Father Conroy

Ryan Accepts Conroy Letter Rescinding His Resignation, Allows Him to Remain House Chaplain
Speaker stands by public statement that his original decision was based on inadequate ‘pastoral services’

Speaker Paul Ryan, R-Wis., and his chief of staff Jonathan Burks, right, were involved in the initial decision to request House Chaplain Patrick J. Conroy’s resignation. Ryan is now accepting Conroy’s decision to rescind that resignation. (Tom Williams/CQ Roll Call file photo)

Speaker Paul D. Ryan is letting House Chaplain Patrick J. Conroy remain in his position, accepting the Jesuit priest’s Thursday letter rescinding his resignation that he submitted last month at the speaker’s request. 

“I have accepted Father Conroy’s letter and decided that he will remain in his position as Chaplain of the House,” Ryan said in a statement. “My original decision was made in what I believed to be the best interest of this institution.”

Lawmakers Worried About Religious Freedom After Chaplain Ouster
Democrats raise questions about anti-Catholic sentiments from Republicans

Rep. Emanuel Cleaver, D-Mo., said there’s only division coming out of Speaker Paul D. Ryan’s decision to fire House Chaplain Patrick J. Conroy. (Tom Williams/CQ Roll Call file photo)

Update 8:45 a.m. | A spokesman for Rep. Mark Walkertold USA Today that the congressman was stepping down from the group searching for a new House chaplain.

Emotions are running high in the House as members grapple with Speaker Paul D. Ryan’s decision to fire House Chaplain Patrick J. Conroy. And religious tensions started to spill into public view last week before lawmakers departed Washington for a one-week recess.

Kaptur Exploring Legislative Reprieve for Ousted House Chaplain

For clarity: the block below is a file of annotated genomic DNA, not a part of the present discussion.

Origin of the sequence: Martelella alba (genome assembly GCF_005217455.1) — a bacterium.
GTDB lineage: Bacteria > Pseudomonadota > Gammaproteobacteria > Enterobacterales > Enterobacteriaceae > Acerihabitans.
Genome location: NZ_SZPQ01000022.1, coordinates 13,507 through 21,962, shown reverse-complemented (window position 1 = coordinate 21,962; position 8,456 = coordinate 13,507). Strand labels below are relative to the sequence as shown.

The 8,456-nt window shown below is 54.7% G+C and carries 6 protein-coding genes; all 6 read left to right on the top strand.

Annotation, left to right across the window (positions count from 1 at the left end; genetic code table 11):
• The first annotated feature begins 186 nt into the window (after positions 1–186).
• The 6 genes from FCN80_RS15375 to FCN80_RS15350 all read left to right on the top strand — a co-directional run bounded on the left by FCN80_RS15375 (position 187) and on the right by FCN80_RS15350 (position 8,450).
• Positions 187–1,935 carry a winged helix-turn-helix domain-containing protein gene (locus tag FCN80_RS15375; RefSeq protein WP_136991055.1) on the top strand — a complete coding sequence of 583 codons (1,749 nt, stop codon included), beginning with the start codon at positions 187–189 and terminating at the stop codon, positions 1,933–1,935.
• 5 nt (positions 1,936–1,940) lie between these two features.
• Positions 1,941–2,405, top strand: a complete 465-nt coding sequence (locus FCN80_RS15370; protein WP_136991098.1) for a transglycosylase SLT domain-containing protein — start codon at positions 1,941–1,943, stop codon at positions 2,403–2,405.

Ohio Democrat said any legislation she proposes would be bipartisan

House Chaplain Patrick J. Conroy performs a marriage ceremony in 2015 for Alaska Rep. Don Young and Anne Garland Walton in the chapel of the U.S. Capitol. (CQ Roll Call file photo)

Rep. Marcy Kaptur does not believe Speaker Paul D. Ryan has authority to remove House Chaplain Patrick J. Conroy without a vote of the House. And she’s exploring legislation to prevent his ouster. 

Conroy submitted a letter of resignation April 15 at the speaker’s request that was read on the House floor the following day. Ryan’s spokeswoman AshLee Strong confirmed that Ryan sought the Jesuit priest’s resignation but did not provide a reason why. 

Ryan Pushed House Chaplain Father Conroy to Resign
Some members questioning speaker’s decision

Father Patrick J. Conroy, left, consoles Rep. Debbie Dingell, D-Mich., center, as Rep. Richard Hanna, R-N.Y., looks on at the conclusion of a vigil and moment of silence on U.S. Capitol Steps on Monday, June 13, 2016, in remembrance of victims of the Orlando shooting. (Bill Clark/CQ Roll Call file photo)

Last week Speaker Paul D. Ryan sent out a press release announcing Father Patrick J. Conroy would step down as House Chaplain in May with a statement of kind words for the priest.

Now it’s come to light that Ryan pushed Conroy to resign, and some members are questioning why.